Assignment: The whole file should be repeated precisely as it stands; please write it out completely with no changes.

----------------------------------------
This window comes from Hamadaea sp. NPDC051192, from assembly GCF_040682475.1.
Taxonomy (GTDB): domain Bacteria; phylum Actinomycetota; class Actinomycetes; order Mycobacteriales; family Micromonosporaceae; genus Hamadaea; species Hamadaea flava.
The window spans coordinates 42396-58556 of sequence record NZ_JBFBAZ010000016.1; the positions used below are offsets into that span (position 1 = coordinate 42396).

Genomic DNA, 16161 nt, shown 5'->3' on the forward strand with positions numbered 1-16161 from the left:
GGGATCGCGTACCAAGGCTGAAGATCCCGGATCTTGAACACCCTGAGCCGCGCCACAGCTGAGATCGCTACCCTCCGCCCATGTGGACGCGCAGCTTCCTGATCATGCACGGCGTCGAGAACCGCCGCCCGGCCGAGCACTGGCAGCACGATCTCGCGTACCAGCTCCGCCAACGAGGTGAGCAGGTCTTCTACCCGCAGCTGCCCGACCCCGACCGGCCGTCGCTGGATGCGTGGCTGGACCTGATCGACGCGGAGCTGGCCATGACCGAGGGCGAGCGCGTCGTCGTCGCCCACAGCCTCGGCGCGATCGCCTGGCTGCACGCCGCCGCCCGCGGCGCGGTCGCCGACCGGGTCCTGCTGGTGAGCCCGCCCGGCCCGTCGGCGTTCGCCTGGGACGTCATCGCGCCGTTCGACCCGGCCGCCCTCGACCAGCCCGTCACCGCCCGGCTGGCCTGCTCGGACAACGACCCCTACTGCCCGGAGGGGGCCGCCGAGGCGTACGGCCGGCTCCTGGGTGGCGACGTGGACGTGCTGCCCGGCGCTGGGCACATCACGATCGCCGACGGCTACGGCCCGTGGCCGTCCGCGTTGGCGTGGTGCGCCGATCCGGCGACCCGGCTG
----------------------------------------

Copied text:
This window comes from Hamadaea sp. NPDC051192, from assembly GCF_040682475.1.
Taxonomy (GTDB): domain Bacteria; phylum Actinomycetota; class Actinomycetes; order Mycobacteriales; family Micromonosporaceae; genus Hamadaea; species Hamadaea flava.
The window spans coordinates 42396-58556 of sequence record NZ_JBFBAZ010000016.1; the positions used below are offsets into that span (position 1 = coordinate 42396).

Genomic DNA, 16161 nt, shown 5'->3' on the forward strand with positions numbered 1-16161 from the left:
GGGATCGCGTACCAAGGCTGAAGATCCCGGATCTTGAACACCCTGAGCCGCGCCACAGCTGAGATCGCTACCCTCCGCCCATGTGGACGCGCAGCTTCCTGATCATGCACGGCGTCGAGAACCGCCGCCCGGCCGAGCACTGGCAGCACGATCTCGCGTACCAGCTCCGCCAACGAGGTGAGCAGGTCTTCTACCCGCAGCTGCCCGACCCCGACCGGCCGTCGCTGGATGCGTGGCTGGACCTGATCGACGCGGAGCTGGCCATGACCGAGGGCGAGCGCGTCGTCGTCGCCCACAGCCTCGGCGCGATCGCCTGGCTGCACGCCGCCGCCCGCGGCGCGGTCGCCGACCGGGTCCTGCTGGTGAGCCCGCCCGGCCCGTCGGCGTTCGCCTGGGACGTCATCGCGCCGTTCGACCCGGCCGCCCTCGACCAGCCCGTCACCGCCCGGCTGGCCTGCTCGGACAACGACCCCTACTGCCCGGAGGGGGCCGCCGAGGCGTACGGCCGGCTCCTGGGTGGCGACGTGGACGTGCTGCCCGGCGCTGGGCACATCACGATCGCCGACGGCTACGGCCCGTGGCCGTCCGCGTTGGCGTGGTGCGCCGATCCGGCGACCCGGCTG